Bataillard A, Schiavi P, Sassard J. Pharmacological properties of indapamide: rationale for use in hypertension. Clin Pharmacokinet 1999; 37 Suppl. 1: 7–12.PubMedCrossRefGoogle Scholar
Damien G, Huet de Barochez B, Schiavi P. Galenic development and pharmacokinetic profile of indapamide sustained release 1.5mg. Clin Pharmacokinet 1999; 37 Suppl. 1: 13–19.PubMedCrossRefGoogle Scholar
Donnelly R. Clinical implications of indapamide sustained release 1.5mg in hypertension. Clin Pharmacokinet 1999; 37 Suppl. 1:21–32.PubMedCrossRefGoogle Scholar
Steinijans VW. Pharmacokinetic characterization of controlled-release formulations. Eur J Drug Metab Pharmacokinet 1990; 15: 173–81.PubMedCrossRefGoogle Scholar
Omboni S, Parati G, Zanchetti A, et al. Calculation of trough-to-peak ratio of antihypertensive treatment from ambulatory blood pressure: methodological aspects. J Hypertens 1995; 13: 1105–12.PubMedCrossRefGoogle Scholar
Myers MG. Suggested guidelines for determining the trough-to-peak ratio of antihypertensive drugs. Am J Hypertens 1996; 9: 76S–82S.PubMedGoogle Scholar
Mallion J-M, Asmar R, Boutelant S, et al. Twenty-four hour antihypertensive efficacy of indapamide, 1.5-mg sustained release: results of two randomized double-blind controlled studies. J Cardiovasc Pharmacol 1998; 32: 673–8.PubMedCrossRefGoogle Scholar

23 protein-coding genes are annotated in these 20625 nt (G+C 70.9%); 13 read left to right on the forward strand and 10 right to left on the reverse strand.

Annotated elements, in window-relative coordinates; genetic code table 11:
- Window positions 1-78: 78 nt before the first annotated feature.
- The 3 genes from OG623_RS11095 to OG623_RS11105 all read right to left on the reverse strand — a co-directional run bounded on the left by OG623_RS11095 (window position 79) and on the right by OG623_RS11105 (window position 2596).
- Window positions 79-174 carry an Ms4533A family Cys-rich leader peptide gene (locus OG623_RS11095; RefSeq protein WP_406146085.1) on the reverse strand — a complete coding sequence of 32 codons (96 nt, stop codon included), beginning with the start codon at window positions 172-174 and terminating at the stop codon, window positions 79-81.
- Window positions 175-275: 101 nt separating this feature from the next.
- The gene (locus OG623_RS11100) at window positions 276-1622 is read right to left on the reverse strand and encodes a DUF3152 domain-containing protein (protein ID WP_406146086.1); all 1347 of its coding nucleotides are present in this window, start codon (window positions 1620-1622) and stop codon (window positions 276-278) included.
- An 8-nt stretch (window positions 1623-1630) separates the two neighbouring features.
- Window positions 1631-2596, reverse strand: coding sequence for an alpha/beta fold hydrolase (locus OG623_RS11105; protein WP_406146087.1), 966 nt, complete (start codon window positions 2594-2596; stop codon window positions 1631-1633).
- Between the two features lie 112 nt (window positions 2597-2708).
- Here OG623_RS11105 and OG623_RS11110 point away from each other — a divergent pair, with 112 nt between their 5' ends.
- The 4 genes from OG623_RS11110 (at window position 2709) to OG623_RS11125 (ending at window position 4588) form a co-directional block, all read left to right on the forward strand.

Parati G, Pomidosssi G, Albini F, et al. Relationship of 24-hour blood pressure mean and variability to severity of target-organ damage in hyertension. J Hypertens 1987; 5: 93–8.PubMedCrossRefGoogle Scholar
Meredith PA, Perloff D, Mancia G, et al. Blood pressure variability and its implications for antihypertensive therapy. Blood Press 1995; 4: 5–11.PubMedCrossRefGoogle Scholar
Myers MG. Twenty-four-hour blood pressure control: a brief review of aspects of target-organ protection. J Hypertens 1996; 14 Suppl. 6: S7–10.CrossRefGoogle Scholar
Schiavi P, Jochemsen R, Hiley M, et al. Pharmacokinetics of slow and immediate release formulations of indapamide after repeated administration, in healthy volunteers. Eur J Drug Metab Pharmacokinet 1996; Special Issue: 41.Google Scholar